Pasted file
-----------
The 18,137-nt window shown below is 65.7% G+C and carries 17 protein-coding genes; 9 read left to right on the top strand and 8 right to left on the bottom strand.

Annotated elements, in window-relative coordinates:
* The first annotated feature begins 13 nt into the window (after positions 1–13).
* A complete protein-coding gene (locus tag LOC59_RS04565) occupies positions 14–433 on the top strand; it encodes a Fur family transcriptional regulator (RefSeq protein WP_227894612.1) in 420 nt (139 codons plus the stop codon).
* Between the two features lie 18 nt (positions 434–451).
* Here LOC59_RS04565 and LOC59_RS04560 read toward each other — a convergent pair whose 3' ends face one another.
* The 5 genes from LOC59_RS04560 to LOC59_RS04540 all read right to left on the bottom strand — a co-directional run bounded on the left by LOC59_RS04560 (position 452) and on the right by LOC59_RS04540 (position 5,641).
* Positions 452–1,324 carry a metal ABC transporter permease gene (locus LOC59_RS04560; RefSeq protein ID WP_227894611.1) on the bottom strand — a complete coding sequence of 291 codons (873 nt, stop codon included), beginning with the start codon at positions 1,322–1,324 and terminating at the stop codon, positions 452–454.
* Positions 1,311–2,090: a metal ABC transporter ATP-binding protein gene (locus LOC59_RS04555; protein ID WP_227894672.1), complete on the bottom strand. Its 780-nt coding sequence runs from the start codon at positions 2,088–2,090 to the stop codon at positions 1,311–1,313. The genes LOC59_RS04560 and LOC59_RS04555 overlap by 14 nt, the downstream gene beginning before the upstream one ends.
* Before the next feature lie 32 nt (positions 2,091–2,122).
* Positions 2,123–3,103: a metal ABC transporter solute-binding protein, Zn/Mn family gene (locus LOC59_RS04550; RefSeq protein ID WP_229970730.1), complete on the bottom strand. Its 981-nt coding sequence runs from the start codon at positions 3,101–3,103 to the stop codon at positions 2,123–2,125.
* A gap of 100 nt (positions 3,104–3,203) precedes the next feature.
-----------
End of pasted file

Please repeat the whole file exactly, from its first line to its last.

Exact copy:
The 18,137-nt window shown below is 65.7% G+C and carries 17 protein-coding genes; 9 read left to right on the top strand and 8 right to left on the bottom strand.

Annotated elements, in window-relative coordinates:
* The first annotated feature begins 13 nt into the window (after positions 1–13).
* A complete protein-coding gene (locus tag LOC59_RS04565) occupies positions 14–433 on the top strand; it encodes a Fur family transcriptional regulator (RefSeq protein WP_227894612.1) in 420 nt (139 codons plus the stop codon).
* Between the two features lie 18 nt (positions 434–451).
* Here LOC59_RS04565 and LOC59_RS04560 read toward each other — a convergent pair whose 3' ends face one another.
* The 5 genes from LOC59_RS04560 to LOC59_RS04540 all read right to left on the bottom strand — a co-directional run bounded on the left by LOC59_RS04560 (position 452) and on the right by LOC59_RS04540 (position 5,641).
* Positions 452–1,324 carry a metal ABC transporter permease gene (locus LOC59_RS04560; RefSeq protein ID WP_227894611.1) on the bottom strand — a complete coding sequence of 291 codons (873 nt, stop codon included), beginning with the start codon at positions 1,322–1,324 and terminating at the stop codon, positions 452–454.
* Positions 1,311–2,090: a metal ABC transporter ATP-binding protein gene (locus LOC59_RS04555; protein ID WP_227894672.1), complete on the bottom strand. Its 780-nt coding sequence runs from the start codon at positions 2,088–2,090 to the stop codon at positions 1,311–1,313. The genes LOC59_RS04560 and LOC59_RS04555 overlap by 14 nt, the downstream gene beginning before the upstream one ends.
* Before the next feature lie 32 nt (positions 2,091–2,122).
* Positions 2,123–3,103: a metal ABC transporter solute-binding protein, Zn/Mn family gene (locus LOC59_RS04550; RefSeq protein ID WP_229970730.1), complete on the bottom strand. Its 981-nt coding sequence runs from the start codon at positions 3,101–3,103 to the stop codon at positions 2,123–2,125.
* A gap of 100 nt (positions 3,104–3,203) precedes the next feature.